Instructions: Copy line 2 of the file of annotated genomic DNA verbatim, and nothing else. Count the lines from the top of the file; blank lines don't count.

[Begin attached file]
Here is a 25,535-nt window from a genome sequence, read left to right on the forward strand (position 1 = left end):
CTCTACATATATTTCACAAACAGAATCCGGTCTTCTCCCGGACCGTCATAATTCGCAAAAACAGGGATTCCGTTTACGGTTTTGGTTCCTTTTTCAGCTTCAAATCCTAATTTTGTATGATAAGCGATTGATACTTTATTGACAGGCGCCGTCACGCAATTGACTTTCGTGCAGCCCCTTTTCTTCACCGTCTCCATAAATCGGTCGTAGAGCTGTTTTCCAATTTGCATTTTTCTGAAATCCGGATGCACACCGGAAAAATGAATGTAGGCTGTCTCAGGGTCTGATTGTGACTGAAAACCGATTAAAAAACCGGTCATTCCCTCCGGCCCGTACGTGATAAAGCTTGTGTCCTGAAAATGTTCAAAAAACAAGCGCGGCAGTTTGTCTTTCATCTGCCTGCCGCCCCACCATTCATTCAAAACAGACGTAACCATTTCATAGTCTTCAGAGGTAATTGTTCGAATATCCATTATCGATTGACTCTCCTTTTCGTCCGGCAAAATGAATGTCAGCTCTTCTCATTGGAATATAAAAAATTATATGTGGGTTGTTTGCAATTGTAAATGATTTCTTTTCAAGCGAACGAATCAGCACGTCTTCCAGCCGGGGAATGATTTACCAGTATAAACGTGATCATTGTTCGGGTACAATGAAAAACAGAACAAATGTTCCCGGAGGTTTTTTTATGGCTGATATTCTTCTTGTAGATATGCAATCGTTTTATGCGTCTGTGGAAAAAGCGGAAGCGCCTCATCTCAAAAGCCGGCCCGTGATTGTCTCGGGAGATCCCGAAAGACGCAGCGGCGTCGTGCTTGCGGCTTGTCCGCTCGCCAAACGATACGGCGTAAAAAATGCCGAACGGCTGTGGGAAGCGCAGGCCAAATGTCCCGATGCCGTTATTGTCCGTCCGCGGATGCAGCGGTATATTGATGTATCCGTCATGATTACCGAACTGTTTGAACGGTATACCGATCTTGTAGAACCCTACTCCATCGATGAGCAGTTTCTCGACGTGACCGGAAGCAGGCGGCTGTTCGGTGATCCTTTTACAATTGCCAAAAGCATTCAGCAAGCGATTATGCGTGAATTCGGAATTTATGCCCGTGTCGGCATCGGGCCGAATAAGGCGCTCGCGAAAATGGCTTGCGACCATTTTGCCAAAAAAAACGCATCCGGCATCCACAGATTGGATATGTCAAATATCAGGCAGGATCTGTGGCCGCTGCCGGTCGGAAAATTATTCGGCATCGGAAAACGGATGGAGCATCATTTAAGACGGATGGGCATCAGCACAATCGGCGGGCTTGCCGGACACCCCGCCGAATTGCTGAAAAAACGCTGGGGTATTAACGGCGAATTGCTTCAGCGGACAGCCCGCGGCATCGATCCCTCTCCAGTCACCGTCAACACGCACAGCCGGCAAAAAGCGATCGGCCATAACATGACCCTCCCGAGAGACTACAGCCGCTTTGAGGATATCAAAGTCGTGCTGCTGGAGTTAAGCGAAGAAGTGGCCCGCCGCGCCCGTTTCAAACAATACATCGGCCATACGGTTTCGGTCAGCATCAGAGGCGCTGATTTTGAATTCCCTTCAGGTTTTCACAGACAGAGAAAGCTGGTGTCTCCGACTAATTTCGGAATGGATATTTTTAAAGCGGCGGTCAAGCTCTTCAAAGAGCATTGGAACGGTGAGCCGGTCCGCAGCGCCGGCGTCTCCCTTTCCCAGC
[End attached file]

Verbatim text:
CTCTACATATATTTCACAAACAGAATCCGGTCTTCTCCCGGACCGTCATAATTCGCAAAAACAGGGATTCCGTTTACGGTTTTGGTTCCTTTTTCAGCTTCAAATCCTAATTTTGTATGATAAGCGATTGATACTTTATTGACAGGCGCCGTCACGCAATTGACTTTCGTGCAGCCCCTTTTCTTCACCGTCTCCATAAATCGGTCGTAGAGCTGTTTTCCAATTTGCATTTTTCTGAAATCCGGATGCACACCGGAAAAATGAATGTAGGCTGTCTCAGGGTCTGATTGTGACTGAAAACCGATTAAAAAACCGGTCATTCCCTCCGGCCCGTACGTGATAAAGCTTGTGTCCTGAAAATGTTCAAAAAACAAGCGCGGCAGTTTGTCTTTCATCTGCCTGCCGCCCCACCATTCATTCAAAACAGACGTAACCATTTCATAGTCTTCAGAGGTAATTGTTCGAATATCCATTATCGATTGACTCTCCTTTTCGTCCGGCAAAATGAATGTCAGCTCTTCTCATTGGAATATAAAAAATTATATGTGGGTTGTTTGCAATTGTAAATGATTTCTTTTCAAGCGAACGAATCAGCACGTCTTCCAGCCGGGGAATGATTTACCAGTATAAACGTGATCATTGTTCGGGTACAATGAAAAACAGAACAAATGTTCCCGGAGGTTTTTTTATGGCTGATATTCTTCTTGTAGATATGCAATCGTTTTATGCGTCTGTGGAAAAAGCGGAAGCGCCTCATCTCAAAAGCCGGCCCGTGATTGTCTCGGGAGATCCCGAAAGACGCAGCGGCGTCGTGCTTGCGGCTTGTCCGCTCGCCAAACGATACGGCGTAAAAAATGCCGAACGGCTGTGGGAAGCGCAGGCCAAATGTCCCGATGCCGTTATTGTCCGTCCGCGGATGCAGCGGTATATTGATGTATCCGTCATGATTACCGAACTGTTTGAACGGTATACCGATCTTGTAGAACCCTACTCCATCGATGAGCAGTTTCTCGACGTGACCGGAAGCAGGCGGCTGTTCGGTGATCCTTTTACAATTGCCAAAAGCATTCAGCAAGCGATTATGCGTGAATTCGGAATTTATGCCCGTGTCGGCATCGGGCCGAATAAGGCGCTCGCGAAAATGGCTTGCGACCATTTTGCCAAAAAAAACGCATCCGGCATCCACAGATTGGATATGTCAAATATCAGGCAGGATCTGTGGCCGCTGCCGGTCGGAAAATTATTCGGCATCGGAAAACGGATGGAGCATCATTTAAGACGGATGGGCATCAGCACAATCGGCGGGCTTGCCGGACACCCCGCCGAATTGCTGAAAAAACGCTGGGGTATTAACGGCGAATTGCTTCAGCGGACAGCCCGCGGCATCGATCCCTCTCCAGTCACCGTCAACACGCACAGCCGGCAAAAAGCGATCGGCCATAACATGACCCTCCCGAGAGACTACAGCCGCTTTGAGGATATCAAAGTCGTGCTGCTGGAGTTAAGCGAAGAAGTGGCCCGCCGCGCCCGTTTCAAACAATACATCGGCCATACGGTTTCGGTCAGCATCAGAGGCGCTGATTTTGAATTCCCTTCAGGTTTTCACAGACAGAGAAAGCTGGTGTCTCCGACTAATTTCGGAATGGATATTTTTAAAGCGGCGGTCAAGCTCTTCAAAGAGCATTGGAACGGTGAGCCGGTCCGCAGCGCCGGCGTCTCCCTTTCCCAGC